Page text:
Research on cholera adds to understanding of the social life of bacteria
Shape-changing strains best fit for short-term survival
Credit: Ben Wucher and Carey Nadell
HANOVER, N.H. – August 9, 2019 – Certain strains of cholera can change their shape in response to environmental conditions to aid their short-term survival, according to new research from Dartmouth College.
In the research, some strains of the bacterium Vibrio cholerae transformed themselves from small, comma-shaped cells to long filaments in nutrient-poor environments.
This strategy of changing cell shape supports the growth of bacterial communities and allows the pathogen to compete in environments with a quick turnover of surfaces on which to grow.
According to the study, the formation of the elongated cell shapes allows the rapid formation of communities of bacteria that bind to surfaces – known as biofilms – that are essential in turbulent nutrient environments. These formations come at the expense of being able to compete in the long term with biofilms made from smaller cells that pack together more tightly.
The finding adds to the understanding of how bacteria adapt to their environment.
“Bacteria are normally thought of as solitary organisms, but they are actually highly-social organisms that like to live in groups,” said Carey Nadell, an assistant professor of biology at Dartmouth. “This research shows that we can relate cell structure to group behavior in new ways when looking at realistic environments.”
When not inside a human host, V. cholerae grows on nutritious pieces of debris in aquatic environments. This debris, known as chitin, comes from the shells of arthropods like plankton and shrimp. Cholera cell growth on the chitin typically takes place in the form of biofilms featuring clusters of organisms.
In the research, strains of cholera were grown in sea water and then observed using 3D microscopy with the aid of fluorescent markers to make the bacteria visible. The researchers found that the altered long-filaments become entangled, providing an advantage that allows the bacteria to quickly colonize nutrient-rich particles in sea water.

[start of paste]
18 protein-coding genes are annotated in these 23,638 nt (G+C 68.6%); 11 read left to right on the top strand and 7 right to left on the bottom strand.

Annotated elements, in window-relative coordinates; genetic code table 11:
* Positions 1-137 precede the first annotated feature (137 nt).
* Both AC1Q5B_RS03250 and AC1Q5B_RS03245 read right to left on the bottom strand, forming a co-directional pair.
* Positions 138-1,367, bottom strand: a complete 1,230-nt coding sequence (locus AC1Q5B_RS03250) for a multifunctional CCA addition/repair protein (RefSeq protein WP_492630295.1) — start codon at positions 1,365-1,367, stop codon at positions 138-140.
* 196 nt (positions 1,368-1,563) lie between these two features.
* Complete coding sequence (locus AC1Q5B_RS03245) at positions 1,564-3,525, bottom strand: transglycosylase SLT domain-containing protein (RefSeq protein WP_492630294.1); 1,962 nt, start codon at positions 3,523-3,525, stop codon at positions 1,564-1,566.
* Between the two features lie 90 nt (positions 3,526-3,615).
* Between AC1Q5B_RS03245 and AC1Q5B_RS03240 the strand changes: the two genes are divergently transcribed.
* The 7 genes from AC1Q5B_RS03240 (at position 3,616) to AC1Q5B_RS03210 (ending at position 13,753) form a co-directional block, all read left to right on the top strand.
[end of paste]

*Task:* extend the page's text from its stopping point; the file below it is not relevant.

The research notes that the formation of the filament-like structure comes at the expense of longer-term competitive ability enjoyed by shorter cells that adhere more strongly to each other and to surfaces.
“This has important consequences for how cells survive in the environment. It shows how bacterial cell shape can be coupled to environmental success during surface occupation, competition within biofilms, and dispersal to new resource patches,” said Nadell.
There are many strains of the cholera bacteria. Because the bacteria in the study was grown in sea water, the research does not directly lead to a greater understanding of how cholera acts within the human body.
The discovery of a new way that bacteria form groups on surfaces can, however, help researchers understand more about how bacteria act and associate.
“This kind of behavior is perhaps more widespread than we currently understand in the wild, and that variability in cell shape, like variability in animal body plans, could be a fundamental part of why some bacteria live in certain places but not others.”
Predicting microbial community composition is a major frontier of modern microbiology and medicine, given the importance of microbiomes for health, industry, agriculture, and other applications.
This research was funded by the National Science Foundation, the Cystic Fibrosis Foundation, the National Institutes of Health and Dartmouth College.
Researchers at Harvard Medical School, University of Munich, and École Polytechnique Fédéral de Lausanne all contributed to this study.
Founded in 1769, Dartmouth is a member of the Ivy League and offers the world’s premier liberal arts education, combining its deep commitment to outstanding undergraduate and graduate teaching with distinguished research and scholarship in the arts and sciences and its leading professional schools: the Geisel School of Medicine, the Guarini School of Graduate and Advanced
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